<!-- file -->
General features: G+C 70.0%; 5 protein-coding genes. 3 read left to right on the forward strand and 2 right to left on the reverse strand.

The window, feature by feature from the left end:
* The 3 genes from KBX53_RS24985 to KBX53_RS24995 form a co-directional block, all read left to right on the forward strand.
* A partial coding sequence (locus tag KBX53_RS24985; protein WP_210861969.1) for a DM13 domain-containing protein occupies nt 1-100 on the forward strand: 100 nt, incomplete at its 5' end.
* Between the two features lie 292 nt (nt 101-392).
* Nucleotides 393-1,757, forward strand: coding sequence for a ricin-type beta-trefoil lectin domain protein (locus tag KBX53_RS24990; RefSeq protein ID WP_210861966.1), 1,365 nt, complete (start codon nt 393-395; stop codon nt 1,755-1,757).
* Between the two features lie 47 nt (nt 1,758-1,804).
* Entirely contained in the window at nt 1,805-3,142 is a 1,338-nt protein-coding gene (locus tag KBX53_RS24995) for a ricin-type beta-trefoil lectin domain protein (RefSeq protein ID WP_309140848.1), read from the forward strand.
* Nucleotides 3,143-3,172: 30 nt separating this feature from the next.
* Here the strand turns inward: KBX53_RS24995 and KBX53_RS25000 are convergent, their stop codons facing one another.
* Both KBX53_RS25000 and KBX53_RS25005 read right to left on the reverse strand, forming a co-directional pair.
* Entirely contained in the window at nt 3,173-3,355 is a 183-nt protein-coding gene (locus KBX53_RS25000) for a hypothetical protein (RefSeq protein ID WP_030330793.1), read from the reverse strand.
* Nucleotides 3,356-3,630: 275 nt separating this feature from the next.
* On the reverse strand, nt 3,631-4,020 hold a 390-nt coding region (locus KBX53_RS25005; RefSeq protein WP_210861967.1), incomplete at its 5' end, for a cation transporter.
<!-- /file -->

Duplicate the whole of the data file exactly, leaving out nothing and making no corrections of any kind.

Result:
General features: G+C 70.0%; 5 protein-coding genes. 3 read left to right on the forward strand and 2 right to left on the reverse strand.

The window, feature by feature from the left end:
* The 3 genes from KBX53_RS24985 to KBX53_RS24995 form a co-directional block, all read left to right on the forward strand.
* A partial coding sequence (locus tag KBX53_RS24985; protein WP_210861969.1) for a DM13 domain-containing protein occupies nt 1-100 on the forward strand: 100 nt, incomplete at its 5' end.
* Between the two features lie 292 nt (nt 101-392).
* Nucleotides 393-1,757, forward strand: coding sequence for a ricin-type beta-trefoil lectin domain protein (locus tag KBX53_RS24990; RefSeq protein ID WP_210861966.1), 1,365 nt, complete (start codon nt 393-395; stop codon nt 1,755-1,757).
* Between the two features lie 47 nt (nt 1,758-1,804).
* Entirely contained in the window at nt 1,805-3,142 is a 1,338-nt protein-coding gene (locus tag KBX53_RS24995) for a ricin-type beta-trefoil lectin domain protein (RefSeq protein ID WP_309140848.1), read from the forward strand.
* Nucleotides 3,143-3,172: 30 nt separating this feature from the next.
* Here the strand turns inward: KBX53_RS24995 and KBX53_RS25000 are convergent, their stop codons facing one another.
* Both KBX53_RS25000 and KBX53_RS25005 read right to left on the reverse strand, forming a co-directional pair.
* Entirely contained in the window at nt 3,173-3,355 is a 183-nt protein-coding gene (locus KBX53_RS25000) for a hypothetical protein (RefSeq protein ID WP_030330793.1), read from the reverse strand.
* Nucleotides 3,356-3,630: 275 nt separating this feature from the next.
* On the reverse strand, nt 3,631-4,020 hold a 390-nt coding region (locus KBX53_RS25005; RefSeq protein WP_210861967.1), incomplete at its 5' end, for a cation transporter.